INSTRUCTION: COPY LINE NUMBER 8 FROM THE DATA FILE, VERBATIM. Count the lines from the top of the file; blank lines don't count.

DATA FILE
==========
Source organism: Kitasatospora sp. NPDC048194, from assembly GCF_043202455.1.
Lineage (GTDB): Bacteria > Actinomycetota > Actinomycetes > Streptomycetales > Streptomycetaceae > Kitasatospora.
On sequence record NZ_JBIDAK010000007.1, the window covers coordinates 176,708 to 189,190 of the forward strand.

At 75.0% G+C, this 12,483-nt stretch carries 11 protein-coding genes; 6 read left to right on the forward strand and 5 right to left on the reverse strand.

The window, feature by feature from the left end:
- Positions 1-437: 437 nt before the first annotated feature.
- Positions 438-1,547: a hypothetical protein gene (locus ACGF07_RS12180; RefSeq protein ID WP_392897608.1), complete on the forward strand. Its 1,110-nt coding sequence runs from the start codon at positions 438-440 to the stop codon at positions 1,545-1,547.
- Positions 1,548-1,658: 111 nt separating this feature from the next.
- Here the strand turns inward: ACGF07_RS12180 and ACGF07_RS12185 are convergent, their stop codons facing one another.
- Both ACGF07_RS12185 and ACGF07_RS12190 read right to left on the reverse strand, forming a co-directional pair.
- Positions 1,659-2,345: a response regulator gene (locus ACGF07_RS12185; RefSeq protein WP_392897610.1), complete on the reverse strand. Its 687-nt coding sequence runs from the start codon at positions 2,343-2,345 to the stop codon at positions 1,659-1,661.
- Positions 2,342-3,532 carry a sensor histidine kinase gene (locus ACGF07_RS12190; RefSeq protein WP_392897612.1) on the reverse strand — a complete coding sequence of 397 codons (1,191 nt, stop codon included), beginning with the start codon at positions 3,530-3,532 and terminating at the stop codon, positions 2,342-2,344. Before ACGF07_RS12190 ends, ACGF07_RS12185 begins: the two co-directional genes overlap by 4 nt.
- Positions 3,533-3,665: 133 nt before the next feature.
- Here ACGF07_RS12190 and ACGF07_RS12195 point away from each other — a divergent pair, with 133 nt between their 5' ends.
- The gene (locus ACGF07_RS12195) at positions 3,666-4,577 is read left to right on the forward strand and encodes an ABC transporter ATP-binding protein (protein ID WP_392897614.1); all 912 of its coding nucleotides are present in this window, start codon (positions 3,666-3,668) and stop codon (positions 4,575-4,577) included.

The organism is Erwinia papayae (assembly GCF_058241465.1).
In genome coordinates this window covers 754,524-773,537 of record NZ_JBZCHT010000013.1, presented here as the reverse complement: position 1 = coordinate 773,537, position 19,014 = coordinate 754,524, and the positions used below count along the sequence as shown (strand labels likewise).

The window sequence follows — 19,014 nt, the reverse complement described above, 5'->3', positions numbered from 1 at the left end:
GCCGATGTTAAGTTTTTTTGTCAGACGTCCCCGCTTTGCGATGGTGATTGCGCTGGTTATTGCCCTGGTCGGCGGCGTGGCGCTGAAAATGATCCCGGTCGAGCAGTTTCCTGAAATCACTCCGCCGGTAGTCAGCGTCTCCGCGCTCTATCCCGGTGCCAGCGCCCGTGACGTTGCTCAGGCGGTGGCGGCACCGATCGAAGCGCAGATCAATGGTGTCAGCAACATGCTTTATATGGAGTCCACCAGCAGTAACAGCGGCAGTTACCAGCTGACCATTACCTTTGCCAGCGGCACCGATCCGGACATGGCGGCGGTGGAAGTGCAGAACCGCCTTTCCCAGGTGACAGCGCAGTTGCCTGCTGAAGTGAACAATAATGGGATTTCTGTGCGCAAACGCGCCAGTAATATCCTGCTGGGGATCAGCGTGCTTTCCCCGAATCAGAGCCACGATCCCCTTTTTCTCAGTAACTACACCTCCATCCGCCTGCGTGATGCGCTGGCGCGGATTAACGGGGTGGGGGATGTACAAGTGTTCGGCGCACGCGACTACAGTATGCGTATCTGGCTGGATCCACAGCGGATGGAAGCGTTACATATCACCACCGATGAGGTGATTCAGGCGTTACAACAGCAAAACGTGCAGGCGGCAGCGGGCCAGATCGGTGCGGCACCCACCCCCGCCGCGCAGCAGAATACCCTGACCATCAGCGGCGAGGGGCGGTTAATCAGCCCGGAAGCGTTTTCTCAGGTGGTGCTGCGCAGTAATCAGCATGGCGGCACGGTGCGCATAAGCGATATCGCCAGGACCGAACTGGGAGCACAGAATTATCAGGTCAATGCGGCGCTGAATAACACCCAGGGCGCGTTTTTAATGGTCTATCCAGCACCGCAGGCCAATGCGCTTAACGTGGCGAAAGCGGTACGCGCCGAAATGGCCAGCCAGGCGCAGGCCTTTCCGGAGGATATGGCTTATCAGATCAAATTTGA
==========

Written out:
- Positions 1,548-1,658: 111 nt separating this feature from the next.